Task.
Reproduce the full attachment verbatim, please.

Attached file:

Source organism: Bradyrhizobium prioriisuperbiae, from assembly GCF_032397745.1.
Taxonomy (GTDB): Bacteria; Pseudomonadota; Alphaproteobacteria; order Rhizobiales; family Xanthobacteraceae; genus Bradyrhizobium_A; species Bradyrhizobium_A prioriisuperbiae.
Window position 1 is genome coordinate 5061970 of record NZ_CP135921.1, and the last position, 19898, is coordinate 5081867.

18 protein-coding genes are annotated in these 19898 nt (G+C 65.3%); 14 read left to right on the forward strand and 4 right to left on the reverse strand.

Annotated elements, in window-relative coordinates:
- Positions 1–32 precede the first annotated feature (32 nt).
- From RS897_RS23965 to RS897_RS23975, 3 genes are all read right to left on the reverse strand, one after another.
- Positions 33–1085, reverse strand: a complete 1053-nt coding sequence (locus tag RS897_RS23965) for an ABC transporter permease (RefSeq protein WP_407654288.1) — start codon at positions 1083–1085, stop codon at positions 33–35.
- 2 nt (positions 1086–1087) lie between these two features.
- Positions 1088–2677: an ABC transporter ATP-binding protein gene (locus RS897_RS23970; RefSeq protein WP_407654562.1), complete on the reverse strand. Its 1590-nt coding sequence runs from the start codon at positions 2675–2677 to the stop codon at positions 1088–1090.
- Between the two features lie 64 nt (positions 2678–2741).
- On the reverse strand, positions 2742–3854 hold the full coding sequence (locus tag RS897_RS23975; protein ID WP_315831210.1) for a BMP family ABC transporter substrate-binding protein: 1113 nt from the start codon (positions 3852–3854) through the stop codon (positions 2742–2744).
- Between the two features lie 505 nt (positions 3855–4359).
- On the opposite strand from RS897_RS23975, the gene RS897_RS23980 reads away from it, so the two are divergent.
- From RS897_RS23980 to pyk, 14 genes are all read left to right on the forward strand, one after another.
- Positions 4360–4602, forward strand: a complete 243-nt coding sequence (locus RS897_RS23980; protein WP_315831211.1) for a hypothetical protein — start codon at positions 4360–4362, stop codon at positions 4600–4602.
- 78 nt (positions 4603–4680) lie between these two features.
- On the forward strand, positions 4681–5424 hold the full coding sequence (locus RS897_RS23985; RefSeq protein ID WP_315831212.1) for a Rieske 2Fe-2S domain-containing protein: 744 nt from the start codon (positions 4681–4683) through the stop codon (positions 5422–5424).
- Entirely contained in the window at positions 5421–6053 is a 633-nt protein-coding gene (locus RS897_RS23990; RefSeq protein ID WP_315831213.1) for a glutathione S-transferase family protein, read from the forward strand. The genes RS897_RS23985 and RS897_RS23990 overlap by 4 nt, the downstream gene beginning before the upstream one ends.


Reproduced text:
Source organism: Bradyrhizobium prioriisuperbiae, from assembly GCF_032397745.1.
Taxonomy (GTDB): Bacteria; Pseudomonadota; Alphaproteobacteria; order Rhizobiales; family Xanthobacteraceae; genus Bradyrhizobium_A; species Bradyrhizobium_A prioriisuperbiae.
Window position 1 is genome coordinate 5061970 of record NZ_CP135921.1, and the last position, 19898, is coordinate 5081867.

18 protein-coding genes are annotated in these 19898 nt (G+C 65.3%); 14 read left to right on the forward strand and 4 right to left on the reverse strand.

Annotated elements, in window-relative coordinates:
- Positions 1–32 precede the first annotated feature (32 nt).
- From RS897_RS23965 to RS897_RS23975, 3 genes are all read right to left on the reverse strand, one after another.
- Positions 33–1085, reverse strand: a complete 1053-nt coding sequence (locus tag RS897_RS23965) for an ABC transporter permease (RefSeq protein WP_407654288.1) — start codon at positions 1083–1085, stop codon at positions 33–35.
- 2 nt (positions 1086–1087) lie between these two features.
- Positions 1088–2677: an ABC transporter ATP-binding protein gene (locus RS897_RS23970; RefSeq protein WP_407654562.1), complete on the reverse strand. Its 1590-nt coding sequence runs from the start codon at positions 2675–2677 to the stop codon at positions 1088–1090.
- Between the two features lie 64 nt (positions 2678–2741).
- On the reverse strand, positions 2742–3854 hold the full coding sequence (locus tag RS897_RS23975; protein ID WP_315831210.1) for a BMP family ABC transporter substrate-binding protein: 1113 nt from the start codon (positions 3852–3854) through the stop codon (positions 2742–2744).
- Between the two features lie 505 nt (positions 3855–4359).
- On the opposite strand from RS897_RS23975, the gene RS897_RS23980 reads away from it, so the two are divergent.
- From RS897_RS23980 to pyk, 14 genes are all read left to right on the forward strand, one after another.
- Positions 4360–4602, forward strand: a complete 243-nt coding sequence (locus RS897_RS23980; protein WP_315831211.1) for a hypothetical protein — start codon at positions 4360–4362, stop codon at positions 4600–4602.
- 78 nt (positions 4603–4680) lie between these two features.
- On the forward strand, positions 4681–5424 hold the full coding sequence (locus RS897_RS23985; RefSeq protein ID WP_315831212.1) for a Rieske 2Fe-2S domain-containing protein: 744 nt from the start codon (positions 4681–4683) through the stop codon (positions 5422–5424).
- Entirely contained in the window at positions 5421–6053 is a 633-nt protein-coding gene (locus RS897_RS23990; RefSeq protein ID WP_315831213.1) for a glutathione S-transferase family protein, read from the forward strand. The genes RS897_RS23985 and RS897_RS23990 overlap by 4 nt, the downstream gene beginning before the upstream one ends.